Every statement you write is a separate instruction you're giving the computer.
Statements usually they end with a semicolon (;). In stored programs, you can write a bunch of statements and, when the program runs, the computer evaluates each statement individually.
We explain what we want a program to do using statements. For example, statements are used every time we declare or initialize a variable, or when we assign a new value to a variable. We also use statements in other ways, such as when we print things.
Let's see an example:
let person: string; // variable declaration statement! person = "Michael Scott"; // variable assignment statement! let quote = "'I'm not superstitious, but I am a little stitious.'"; // in the above line, we are declaring and initializing a variable in one statement! print(quote); // print statement print("~ " + person); // print statement /* The printed output of this program looks like this: 'I'm not superstitious, but I am a little stitious.' ~ Michael Scott */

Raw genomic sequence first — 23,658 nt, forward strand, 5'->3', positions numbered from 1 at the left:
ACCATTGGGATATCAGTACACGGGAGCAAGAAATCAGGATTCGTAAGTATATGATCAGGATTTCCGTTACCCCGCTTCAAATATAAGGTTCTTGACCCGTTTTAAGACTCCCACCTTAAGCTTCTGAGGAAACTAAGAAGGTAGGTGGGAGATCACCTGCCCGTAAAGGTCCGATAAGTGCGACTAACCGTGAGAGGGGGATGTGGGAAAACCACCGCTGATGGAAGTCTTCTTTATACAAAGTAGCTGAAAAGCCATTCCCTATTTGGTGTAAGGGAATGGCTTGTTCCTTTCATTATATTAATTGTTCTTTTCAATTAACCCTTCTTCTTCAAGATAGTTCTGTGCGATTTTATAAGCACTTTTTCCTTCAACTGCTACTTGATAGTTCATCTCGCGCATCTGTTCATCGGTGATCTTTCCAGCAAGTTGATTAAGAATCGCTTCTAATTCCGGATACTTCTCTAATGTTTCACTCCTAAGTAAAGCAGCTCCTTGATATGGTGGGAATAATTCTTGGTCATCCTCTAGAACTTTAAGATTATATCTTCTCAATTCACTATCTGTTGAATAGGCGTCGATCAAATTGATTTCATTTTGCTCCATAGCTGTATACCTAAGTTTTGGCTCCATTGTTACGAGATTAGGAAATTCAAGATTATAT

To get a better idea of what's really happening in a statement, let's look at the first print statement from our example: print(quote);
In that statement, we're telling the computer to print to the screen the string that is stored in the quote variable. So, when we run the program the computer will find what's stored in the quote variable ("'I'm not superstitious, but I am a little stitious.'") and print that out on the screen. Next, since that's all we included in that statement the computer will move on to the next statement and then keep going until it has gone through all the statements in your program.